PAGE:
I love the women of noir film. If ever you want to immerse yourself in something which as antithetical to the white knighting Victorian image of the morally pure woman that so many still cling on to, just watch noir films. The women are beautiful, dangerous, sexual and completely amoral or immoral. They act first and foremost out of their own self interest. Most of the men who get caught up in their lives end up destroyed or dead by the end. And yet the men find them intoxicating. We all know how women fall for bad boys. And yet, if noir films are any indication, men can fall for “bad girls” too.
The women of these films ooze sexuality. The men love them. They fall hard, throw everything away, and become themselves amoral in their pursuit of these femme fatales. One gets the sense, by the way these women are portrayed, they were great in bed, sexual dynamos, and all men love a sexual dynamo. They are a sexual drug to the cynical and tough male leads in these films.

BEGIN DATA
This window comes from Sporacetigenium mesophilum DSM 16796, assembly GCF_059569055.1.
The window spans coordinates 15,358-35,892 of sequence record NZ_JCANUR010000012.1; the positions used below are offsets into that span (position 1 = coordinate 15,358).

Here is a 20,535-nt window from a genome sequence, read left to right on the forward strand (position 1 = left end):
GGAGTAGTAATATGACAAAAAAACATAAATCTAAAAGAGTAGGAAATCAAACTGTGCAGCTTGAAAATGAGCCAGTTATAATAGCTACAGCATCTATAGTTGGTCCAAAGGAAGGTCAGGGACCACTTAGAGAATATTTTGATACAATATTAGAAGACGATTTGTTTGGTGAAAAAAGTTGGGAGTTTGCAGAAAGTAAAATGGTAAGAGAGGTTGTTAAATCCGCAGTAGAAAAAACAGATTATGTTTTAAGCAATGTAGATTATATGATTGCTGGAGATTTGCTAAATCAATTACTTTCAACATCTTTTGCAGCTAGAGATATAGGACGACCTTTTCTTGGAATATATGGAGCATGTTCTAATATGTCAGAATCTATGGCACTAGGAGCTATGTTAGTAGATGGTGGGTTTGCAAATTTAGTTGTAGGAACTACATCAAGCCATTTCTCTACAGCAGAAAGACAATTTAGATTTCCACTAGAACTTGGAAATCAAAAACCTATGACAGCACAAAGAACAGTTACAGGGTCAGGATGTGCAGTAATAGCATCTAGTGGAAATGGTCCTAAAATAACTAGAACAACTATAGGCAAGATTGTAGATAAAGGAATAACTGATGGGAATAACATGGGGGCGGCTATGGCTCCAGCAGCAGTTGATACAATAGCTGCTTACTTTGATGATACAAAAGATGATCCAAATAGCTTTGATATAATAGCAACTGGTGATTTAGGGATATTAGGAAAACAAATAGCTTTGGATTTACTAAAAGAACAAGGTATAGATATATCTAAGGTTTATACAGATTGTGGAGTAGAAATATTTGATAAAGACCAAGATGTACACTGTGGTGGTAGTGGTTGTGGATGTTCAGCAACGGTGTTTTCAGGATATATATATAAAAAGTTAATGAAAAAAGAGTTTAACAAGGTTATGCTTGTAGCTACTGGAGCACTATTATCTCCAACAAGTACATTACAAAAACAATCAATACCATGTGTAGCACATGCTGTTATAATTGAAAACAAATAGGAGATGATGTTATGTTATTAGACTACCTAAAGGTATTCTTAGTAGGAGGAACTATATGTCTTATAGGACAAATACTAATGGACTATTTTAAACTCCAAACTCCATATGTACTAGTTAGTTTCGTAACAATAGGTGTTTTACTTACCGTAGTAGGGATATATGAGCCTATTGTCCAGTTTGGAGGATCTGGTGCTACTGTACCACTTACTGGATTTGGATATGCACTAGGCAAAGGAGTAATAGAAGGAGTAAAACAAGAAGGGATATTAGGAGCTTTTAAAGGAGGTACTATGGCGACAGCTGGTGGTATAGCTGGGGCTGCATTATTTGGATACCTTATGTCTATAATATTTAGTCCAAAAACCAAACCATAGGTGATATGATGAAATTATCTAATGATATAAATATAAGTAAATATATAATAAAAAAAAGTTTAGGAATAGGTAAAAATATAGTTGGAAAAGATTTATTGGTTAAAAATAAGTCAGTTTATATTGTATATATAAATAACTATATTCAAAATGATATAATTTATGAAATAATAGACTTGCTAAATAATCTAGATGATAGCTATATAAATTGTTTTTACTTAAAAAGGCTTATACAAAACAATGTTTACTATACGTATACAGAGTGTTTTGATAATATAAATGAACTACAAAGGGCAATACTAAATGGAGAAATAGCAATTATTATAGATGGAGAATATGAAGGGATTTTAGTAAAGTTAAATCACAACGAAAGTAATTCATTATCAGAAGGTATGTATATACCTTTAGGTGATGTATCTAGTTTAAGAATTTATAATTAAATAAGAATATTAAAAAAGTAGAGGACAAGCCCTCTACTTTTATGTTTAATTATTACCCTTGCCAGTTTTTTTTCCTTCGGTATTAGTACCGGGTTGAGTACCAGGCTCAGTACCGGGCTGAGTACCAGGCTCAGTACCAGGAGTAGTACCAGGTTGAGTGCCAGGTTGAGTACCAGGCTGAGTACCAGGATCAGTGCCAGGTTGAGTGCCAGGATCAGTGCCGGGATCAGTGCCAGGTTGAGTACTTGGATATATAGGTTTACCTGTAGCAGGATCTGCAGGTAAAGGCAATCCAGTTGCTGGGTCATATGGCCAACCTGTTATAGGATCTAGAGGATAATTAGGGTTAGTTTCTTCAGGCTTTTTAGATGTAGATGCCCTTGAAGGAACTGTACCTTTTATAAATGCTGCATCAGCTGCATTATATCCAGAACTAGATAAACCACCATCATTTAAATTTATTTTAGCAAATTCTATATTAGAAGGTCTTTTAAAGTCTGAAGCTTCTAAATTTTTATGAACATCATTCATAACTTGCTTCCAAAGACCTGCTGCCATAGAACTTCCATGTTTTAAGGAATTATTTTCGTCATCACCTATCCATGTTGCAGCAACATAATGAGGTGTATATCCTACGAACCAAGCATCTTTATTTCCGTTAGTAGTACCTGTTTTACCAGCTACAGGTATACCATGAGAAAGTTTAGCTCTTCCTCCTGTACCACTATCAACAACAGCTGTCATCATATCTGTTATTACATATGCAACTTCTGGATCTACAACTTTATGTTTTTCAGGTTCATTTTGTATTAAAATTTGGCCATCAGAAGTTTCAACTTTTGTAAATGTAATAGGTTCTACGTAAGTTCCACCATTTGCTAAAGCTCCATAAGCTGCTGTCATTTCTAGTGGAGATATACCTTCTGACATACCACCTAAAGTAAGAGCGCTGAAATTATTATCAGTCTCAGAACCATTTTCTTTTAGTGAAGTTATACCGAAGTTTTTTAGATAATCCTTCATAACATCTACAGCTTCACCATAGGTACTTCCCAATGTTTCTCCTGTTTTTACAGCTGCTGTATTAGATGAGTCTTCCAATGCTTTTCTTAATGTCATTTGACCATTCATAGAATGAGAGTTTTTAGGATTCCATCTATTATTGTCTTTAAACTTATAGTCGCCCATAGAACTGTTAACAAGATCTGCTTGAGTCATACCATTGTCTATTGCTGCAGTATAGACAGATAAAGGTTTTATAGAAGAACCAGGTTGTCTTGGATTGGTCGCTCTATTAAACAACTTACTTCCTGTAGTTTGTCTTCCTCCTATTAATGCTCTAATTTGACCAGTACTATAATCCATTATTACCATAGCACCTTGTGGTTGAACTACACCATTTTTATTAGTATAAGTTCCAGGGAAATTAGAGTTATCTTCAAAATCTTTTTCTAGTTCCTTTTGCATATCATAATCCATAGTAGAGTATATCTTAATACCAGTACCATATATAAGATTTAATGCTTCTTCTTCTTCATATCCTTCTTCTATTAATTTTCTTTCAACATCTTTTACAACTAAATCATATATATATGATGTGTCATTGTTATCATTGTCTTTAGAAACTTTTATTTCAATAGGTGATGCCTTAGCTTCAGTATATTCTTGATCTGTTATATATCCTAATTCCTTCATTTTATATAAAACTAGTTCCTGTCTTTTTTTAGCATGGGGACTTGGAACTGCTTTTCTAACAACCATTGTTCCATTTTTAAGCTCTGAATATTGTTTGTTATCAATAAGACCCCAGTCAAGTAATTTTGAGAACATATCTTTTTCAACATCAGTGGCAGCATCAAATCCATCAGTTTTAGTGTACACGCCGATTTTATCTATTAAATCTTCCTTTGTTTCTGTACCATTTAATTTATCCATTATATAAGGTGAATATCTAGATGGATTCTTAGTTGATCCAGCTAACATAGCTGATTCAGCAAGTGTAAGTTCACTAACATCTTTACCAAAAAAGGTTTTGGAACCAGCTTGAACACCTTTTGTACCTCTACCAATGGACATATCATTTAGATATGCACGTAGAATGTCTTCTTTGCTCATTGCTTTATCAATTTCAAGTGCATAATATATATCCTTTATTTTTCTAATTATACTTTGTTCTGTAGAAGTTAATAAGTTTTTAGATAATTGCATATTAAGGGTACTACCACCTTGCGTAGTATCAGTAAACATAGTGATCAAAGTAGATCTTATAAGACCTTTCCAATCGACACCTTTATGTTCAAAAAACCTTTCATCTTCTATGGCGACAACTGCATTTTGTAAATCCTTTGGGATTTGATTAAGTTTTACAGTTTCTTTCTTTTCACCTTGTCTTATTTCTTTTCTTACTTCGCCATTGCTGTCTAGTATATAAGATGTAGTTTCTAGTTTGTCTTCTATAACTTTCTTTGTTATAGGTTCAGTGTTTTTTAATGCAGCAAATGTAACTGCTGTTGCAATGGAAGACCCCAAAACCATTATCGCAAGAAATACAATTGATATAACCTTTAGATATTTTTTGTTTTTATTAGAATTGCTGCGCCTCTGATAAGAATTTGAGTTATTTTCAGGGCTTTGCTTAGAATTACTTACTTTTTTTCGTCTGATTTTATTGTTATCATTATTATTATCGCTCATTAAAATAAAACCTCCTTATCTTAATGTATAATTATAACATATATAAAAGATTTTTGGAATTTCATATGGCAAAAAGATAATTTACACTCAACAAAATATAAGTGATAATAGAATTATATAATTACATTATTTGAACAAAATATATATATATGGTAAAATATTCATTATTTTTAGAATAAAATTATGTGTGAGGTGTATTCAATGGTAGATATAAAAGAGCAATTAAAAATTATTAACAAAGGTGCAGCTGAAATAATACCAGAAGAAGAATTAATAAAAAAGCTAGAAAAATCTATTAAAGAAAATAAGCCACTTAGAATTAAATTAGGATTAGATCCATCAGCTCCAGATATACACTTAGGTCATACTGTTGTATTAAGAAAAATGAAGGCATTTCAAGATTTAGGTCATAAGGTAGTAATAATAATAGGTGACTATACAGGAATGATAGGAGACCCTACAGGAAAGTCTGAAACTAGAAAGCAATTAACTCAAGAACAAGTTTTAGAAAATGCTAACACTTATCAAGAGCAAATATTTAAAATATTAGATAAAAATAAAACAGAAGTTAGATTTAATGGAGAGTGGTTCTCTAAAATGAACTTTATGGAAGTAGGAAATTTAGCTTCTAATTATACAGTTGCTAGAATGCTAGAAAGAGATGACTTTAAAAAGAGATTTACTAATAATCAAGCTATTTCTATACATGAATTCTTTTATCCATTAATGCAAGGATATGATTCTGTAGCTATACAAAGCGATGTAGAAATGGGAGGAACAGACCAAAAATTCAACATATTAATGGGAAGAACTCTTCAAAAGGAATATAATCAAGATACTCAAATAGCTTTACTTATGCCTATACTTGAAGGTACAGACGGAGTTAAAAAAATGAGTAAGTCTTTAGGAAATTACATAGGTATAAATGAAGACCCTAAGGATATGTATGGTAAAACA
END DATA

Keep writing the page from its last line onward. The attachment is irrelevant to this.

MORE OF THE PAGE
Out of the Past is considered one of the great Noir films. It has contains all the elements of the true noir genre. Robert Mitchum, perhaps the king of all great male noir leads, plays a tough and cynical private detective trying to escape his past, but never really succeeding. He is manipulated by a classic femme fatale, the beautiful Jane Geer, in in a performance that is considered perhaps the best one or two noir femmes of all time. Kirk Douglas is cast in an early role as an enthusiastic and powerful criminal who is trying to set the score straight for things in the past that both Mitchum and Geer did to him. And yet he is also under the spell of Geer’s character. In addition there is the standard bevy of gangsters, hit men, night club owners, and other shady characters.
The film is a sensuous display of light and shadows. I have often mentioned how Renaissance painters, such as Leonardo, used something called “chiaroscuro”, the subtle mixture of shade and light, to achieve an almost dream like affect in their works. Noir films also use this technique, and none does it better than Out of the Past. It creates of world that is far from ideal, a world of doubts, fears, toughness, double crossings, manipulation, and overall uncertainties about exactly what is going on in the plot. The concrete urban settings of many noir films, usually Los Angeles or New York or some other large metropolis, reflect a stark, cynical realism that is needed among the characters if they are to survive their personal circumstances. Much tobacco and alcohol are needed to help these people get through each day.